“Sherry’s going to leave some big shoes to fill,” Thom said. “Indian Country’s feeling the loss with her and her new journey. I think she showed us a way to come together, but hopefully she keeps an eye on us.
“We are going to feel an emptiness. … There’s nobody like Sherry Rupert.”
Thom said Rupert’s legacy is defined by how she helped secure funding for the Stewart museum project, and how she constantly encouraged the tribes to keep sharing their stories through their legislative efforts.
Hopefully, Thom said, when a new NIC executive director is chosen, they will continue what Rupert began — both for the Stewart Indian School site, and for Nevada tribes as a whole.
“I would like to see them finish this project with passion,” Thom said. “I would like to see them come through and keep the tribes united. The new bill for tribal consultation coordination, that’s going to be key, and it’s going to work through the Nevada Indian Commission, and I hope the new director understands the needs of the tribes and understands how we have our own consultation process within the 27 tribes…”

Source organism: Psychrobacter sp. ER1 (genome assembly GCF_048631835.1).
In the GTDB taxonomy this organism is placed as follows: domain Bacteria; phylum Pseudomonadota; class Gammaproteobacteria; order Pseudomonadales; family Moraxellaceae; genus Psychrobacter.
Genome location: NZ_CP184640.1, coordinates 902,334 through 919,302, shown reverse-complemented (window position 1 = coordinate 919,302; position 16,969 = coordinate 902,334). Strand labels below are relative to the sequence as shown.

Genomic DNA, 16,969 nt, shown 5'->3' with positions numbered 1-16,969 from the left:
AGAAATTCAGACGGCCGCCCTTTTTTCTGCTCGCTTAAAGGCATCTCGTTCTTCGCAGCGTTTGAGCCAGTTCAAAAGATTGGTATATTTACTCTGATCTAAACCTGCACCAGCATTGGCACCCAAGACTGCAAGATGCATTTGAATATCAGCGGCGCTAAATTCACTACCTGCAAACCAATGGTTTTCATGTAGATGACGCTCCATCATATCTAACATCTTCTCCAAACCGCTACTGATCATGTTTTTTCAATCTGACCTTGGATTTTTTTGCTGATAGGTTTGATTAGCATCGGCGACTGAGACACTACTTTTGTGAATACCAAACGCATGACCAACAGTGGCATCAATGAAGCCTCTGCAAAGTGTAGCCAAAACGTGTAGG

Michon Eben (Paiute/Shoshone) of the Reno-Sparks Indian Colony also praised Rupert’s advocacy for the Stewart Indian School, as well as what she contributed to the University of Nevada, Reno, where Rupert has for years provided training and led conferences.
Eben said the NIC’s next director should be able to demonstrate some zeal for listening to the state’s 27 tribes.
“There’s been a great foundation set by Sherry, and all they have to do is sit and listen and know Indian Country,” Eben said. “And they’ll get it and be personable and to advocate on behalf of the native tribes throughout the state of Nevada. … But they have to dedicated and motivated and energetic, and I think it’ll be good.” O
After gold was found in California, silver was discovered in Virginia City, and the Comstock bonanza lured those seeking riches onto Washoe terrain. The settlers viewed the land as an object of financial opportunity. In a very short time, pine nuts, seeds, game and fish had been overused. The harmonious rhythm that the Washoe had maintained was broken.